Several of my recent blogs could be summarised with the expression ‘content is king’. I believe that the telcos are moving beyond their traditional areas of competition, such as network speed, and into an age where what they offer on top of connectivity will be the key differentiator for customers.
The use of ‘white spaces’ in broadcast spectrum plays into this. Both Google and London Zoo have recently undergone trials where they used pockets of unused frequencies between broadcast TV signals to broadcast their own bespoke content.
The zoo is broadcasting pictures of various animals live and network specialist Nominet is using white space to monitor water levels in Oxford. Sky is now exploring how these gaps can be used for smart city projects.
At present this seems like a niche project, but this kind of innovative use of spare spectrum capacity can create many new ideas. We are able to use Wi-Fi Internet now because researchers explored how the radio signals used to open and close garage doors might be developed further.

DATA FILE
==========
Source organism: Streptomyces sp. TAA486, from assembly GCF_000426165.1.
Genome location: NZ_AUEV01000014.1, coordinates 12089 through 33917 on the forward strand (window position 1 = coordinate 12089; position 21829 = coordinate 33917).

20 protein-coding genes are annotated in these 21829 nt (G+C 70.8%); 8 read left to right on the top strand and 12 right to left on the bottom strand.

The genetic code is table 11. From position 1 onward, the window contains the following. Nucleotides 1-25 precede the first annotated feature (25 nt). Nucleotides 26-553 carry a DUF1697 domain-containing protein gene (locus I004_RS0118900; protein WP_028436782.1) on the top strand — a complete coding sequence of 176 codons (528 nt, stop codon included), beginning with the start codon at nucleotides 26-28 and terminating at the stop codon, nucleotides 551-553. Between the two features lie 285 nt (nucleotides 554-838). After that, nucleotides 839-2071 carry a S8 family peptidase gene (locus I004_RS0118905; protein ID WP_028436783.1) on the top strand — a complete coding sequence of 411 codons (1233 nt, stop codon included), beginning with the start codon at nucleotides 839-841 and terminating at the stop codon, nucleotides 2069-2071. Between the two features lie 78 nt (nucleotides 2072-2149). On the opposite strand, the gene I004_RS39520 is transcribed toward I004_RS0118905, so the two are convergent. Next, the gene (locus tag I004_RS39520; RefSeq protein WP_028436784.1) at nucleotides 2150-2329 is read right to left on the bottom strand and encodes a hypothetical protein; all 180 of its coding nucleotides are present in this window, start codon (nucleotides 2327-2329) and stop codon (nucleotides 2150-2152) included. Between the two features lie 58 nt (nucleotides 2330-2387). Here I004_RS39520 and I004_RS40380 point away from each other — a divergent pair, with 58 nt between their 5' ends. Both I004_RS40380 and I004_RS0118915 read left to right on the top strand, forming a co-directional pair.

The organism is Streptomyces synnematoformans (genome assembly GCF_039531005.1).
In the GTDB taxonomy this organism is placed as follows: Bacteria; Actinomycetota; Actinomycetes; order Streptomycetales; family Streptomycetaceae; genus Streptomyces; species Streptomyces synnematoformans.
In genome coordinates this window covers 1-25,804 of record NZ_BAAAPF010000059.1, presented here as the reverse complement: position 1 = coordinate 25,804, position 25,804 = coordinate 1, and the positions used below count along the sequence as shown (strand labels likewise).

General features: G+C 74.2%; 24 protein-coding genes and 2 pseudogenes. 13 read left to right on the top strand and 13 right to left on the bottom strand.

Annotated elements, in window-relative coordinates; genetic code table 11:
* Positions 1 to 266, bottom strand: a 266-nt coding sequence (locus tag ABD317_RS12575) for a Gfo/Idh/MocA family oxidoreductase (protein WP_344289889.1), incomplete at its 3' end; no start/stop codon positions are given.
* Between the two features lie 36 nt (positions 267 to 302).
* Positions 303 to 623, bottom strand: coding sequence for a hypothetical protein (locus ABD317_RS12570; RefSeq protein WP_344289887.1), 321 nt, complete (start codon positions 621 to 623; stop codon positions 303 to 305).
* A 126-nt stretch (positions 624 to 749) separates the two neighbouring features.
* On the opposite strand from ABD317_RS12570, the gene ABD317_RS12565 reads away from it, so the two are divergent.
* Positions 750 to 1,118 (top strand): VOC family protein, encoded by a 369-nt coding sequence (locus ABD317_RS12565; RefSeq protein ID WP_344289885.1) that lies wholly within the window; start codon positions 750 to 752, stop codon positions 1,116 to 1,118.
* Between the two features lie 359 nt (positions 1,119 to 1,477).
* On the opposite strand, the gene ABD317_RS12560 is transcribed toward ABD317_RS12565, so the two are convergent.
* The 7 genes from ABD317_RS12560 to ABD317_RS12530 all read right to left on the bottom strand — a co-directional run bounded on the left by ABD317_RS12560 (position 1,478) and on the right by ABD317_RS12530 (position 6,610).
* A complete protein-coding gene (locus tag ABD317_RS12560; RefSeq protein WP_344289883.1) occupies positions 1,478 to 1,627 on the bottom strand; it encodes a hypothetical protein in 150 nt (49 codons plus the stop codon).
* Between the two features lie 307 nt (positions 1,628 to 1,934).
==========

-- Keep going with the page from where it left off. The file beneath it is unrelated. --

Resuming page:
But the underlying trend of content being a focus for the telcos is the important message. If there is spare capacity and the networks can facilitate free or very low-cost broadcast then what can they offer that will help to attract customers to their network?
People may not tune in often to the animals live-stream from the zoo, but it’s an interesting idea and it costs almost nothing to provide the content. Think for a moment of all the sports events and festivals around the country and the opportunities are endless – content that is low cost and could be of value. Imagine if Sky hooked up every non-league football club in the country to their network so every game was available – even just to a relatively small audience?
Network speed really is no longer the argument or marketing proposition, it’s what I can see on a network that makes me want to pay the monthly subscription.
Let me know your views by leaving a comment here or tweet me on @simondillsworth.
Photo by Bruce Thomson licensed under Creative Commons